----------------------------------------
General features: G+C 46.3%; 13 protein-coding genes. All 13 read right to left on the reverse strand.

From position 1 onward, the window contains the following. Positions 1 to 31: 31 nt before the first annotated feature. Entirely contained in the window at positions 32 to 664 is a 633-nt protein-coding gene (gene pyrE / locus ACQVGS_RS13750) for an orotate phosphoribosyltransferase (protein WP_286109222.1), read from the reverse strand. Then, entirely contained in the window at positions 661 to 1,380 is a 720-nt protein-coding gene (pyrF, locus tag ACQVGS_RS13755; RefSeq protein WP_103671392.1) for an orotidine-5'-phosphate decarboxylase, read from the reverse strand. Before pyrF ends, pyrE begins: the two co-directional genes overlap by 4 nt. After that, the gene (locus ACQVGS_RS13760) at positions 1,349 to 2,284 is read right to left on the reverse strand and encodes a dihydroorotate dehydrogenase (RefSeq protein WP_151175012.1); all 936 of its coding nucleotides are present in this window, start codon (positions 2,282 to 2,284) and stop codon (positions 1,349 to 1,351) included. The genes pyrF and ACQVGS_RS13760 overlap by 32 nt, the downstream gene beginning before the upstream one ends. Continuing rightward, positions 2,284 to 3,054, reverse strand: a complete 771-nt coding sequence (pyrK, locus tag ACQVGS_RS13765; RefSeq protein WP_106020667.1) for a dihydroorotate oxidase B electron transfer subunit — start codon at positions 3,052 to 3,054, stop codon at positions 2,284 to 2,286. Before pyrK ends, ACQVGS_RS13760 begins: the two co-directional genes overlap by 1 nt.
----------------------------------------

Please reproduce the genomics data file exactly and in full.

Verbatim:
General features: G+C 46.3%; 13 protein-coding genes. All 13 read right to left on the reverse strand.

From position 1 onward, the window contains the following. Positions 1 to 31: 31 nt before the first annotated feature. Entirely contained in the window at positions 32 to 664 is a 633-nt protein-coding gene (gene pyrE / locus ACQVGS_RS13750) for an orotate phosphoribosyltransferase (protein WP_286109222.1), read from the reverse strand. Then, entirely contained in the window at positions 661 to 1,380 is a 720-nt protein-coding gene (pyrF, locus tag ACQVGS_RS13755; RefSeq protein WP_103671392.1) for an orotidine-5'-phosphate decarboxylase, read from the reverse strand. Before pyrF ends, pyrE begins: the two co-directional genes overlap by 4 nt. After that, the gene (locus ACQVGS_RS13760) at positions 1,349 to 2,284 is read right to left on the reverse strand and encodes a dihydroorotate dehydrogenase (RefSeq protein WP_151175012.1); all 936 of its coding nucleotides are present in this window, start codon (positions 2,282 to 2,284) and stop codon (positions 1,349 to 1,351) included. The genes pyrF and ACQVGS_RS13760 overlap by 32 nt, the downstream gene beginning before the upstream one ends. Continuing rightward, positions 2,284 to 3,054, reverse strand: a complete 771-nt coding sequence (pyrK, locus tag ACQVGS_RS13765; RefSeq protein WP_106020667.1) for a dihydroorotate oxidase B electron transfer subunit — start codon at positions 3,052 to 3,054, stop codon at positions 2,284 to 2,286. Before pyrK ends, ACQVGS_RS13760 begins: the two co-directional genes overlap by 1 nt.